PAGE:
“Jealous?” I said, “I? Why, we’ve all evolved beyond such human peccadillos. You might as well accuse me of knapping flint into a knife.”
Metz pointed at me with a half-eaten squid tentacle. “You’re Krushchevving!”
I raised an eyebrow at him.“You’re about two presidents too late for that slang.”
Keke darling had become carried away with mirth. “I never thought I’d see you get green for a grocer.”
“You aren’t seeing at all,” I said testily, “and when you get to the afterlife, phone me and let me know what Satre is wearing.”
Hoots followed me out.
“Just because you don’t understand it, doesn’t mean it has no merit!” Keke called after me.
“The hell I don’t understand,” I grumped as I got into the car. “I appreciate art. I live art. I breath art. I sweat art. I ma—I consume art.”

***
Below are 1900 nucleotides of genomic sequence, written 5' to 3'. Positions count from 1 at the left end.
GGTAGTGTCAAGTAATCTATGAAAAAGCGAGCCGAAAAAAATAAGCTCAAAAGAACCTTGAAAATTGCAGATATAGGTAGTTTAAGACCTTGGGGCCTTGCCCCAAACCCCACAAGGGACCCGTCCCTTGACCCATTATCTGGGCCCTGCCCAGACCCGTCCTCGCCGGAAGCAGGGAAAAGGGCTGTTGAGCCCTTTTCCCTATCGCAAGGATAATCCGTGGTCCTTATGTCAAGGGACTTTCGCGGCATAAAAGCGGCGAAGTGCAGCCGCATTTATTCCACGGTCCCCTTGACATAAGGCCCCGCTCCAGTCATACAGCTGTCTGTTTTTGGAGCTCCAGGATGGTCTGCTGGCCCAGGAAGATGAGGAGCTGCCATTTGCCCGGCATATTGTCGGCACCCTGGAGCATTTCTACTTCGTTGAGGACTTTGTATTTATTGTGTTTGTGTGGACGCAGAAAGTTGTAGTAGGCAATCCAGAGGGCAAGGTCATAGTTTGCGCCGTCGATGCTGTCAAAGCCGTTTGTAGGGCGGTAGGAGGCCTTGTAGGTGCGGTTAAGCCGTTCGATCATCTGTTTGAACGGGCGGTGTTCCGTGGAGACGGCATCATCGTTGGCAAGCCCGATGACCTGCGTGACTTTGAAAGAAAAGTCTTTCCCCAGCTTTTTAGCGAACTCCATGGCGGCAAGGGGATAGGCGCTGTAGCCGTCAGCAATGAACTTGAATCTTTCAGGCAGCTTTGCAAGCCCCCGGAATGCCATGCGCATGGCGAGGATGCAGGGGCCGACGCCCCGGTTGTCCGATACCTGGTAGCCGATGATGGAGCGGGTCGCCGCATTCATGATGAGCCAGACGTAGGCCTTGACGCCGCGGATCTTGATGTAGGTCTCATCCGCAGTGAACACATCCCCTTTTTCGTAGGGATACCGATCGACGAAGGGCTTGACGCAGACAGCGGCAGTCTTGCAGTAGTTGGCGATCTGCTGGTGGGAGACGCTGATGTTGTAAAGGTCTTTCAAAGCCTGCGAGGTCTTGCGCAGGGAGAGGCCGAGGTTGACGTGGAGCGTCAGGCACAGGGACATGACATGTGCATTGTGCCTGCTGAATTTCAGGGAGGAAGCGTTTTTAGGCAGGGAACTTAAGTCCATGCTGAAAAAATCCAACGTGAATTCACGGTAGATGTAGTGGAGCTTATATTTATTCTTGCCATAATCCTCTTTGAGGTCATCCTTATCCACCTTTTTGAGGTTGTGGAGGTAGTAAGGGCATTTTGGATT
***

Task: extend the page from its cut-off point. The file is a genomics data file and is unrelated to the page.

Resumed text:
“That may well be,” Lady D sniffed, “but if there’s one thing I can’t stand, it’s a flash in the pan masquerading as a claymore.”
Mrs. Dumont had declined to attend the party, natch. There had been bad blood between the two ladies for decades now, something deeply injurious that neither would talk about. My guess? Something to do with shoes.
“What do you think?” I consulted with her. “you think we should crash the showing?”
Dumont gave me Bette Davis eyes. “Crash, gauche. We will destroy it.” She revved the motor.
I changed into black turtleneck and slacks while she drove us, following a map Candy Warhol had inked on a napkin for us the night before. The loft above the Roi en Jaune show was shuttered until further notice. What they hadn’t counted on was decades of Lady D’s espionage against her fellow man. Through a combination of flirting and threatening, she got us a spot in the neighboring parking garage. Four storeys above the cement, I fit together a contraption of her own making, kind of like a crossbow fashioned from old hangers.
“And what happens if it doesn’t work?” I asked.
“You die and leave a beautiful corpse,” she replied.
“Just checking,” I said, and lined up my shot.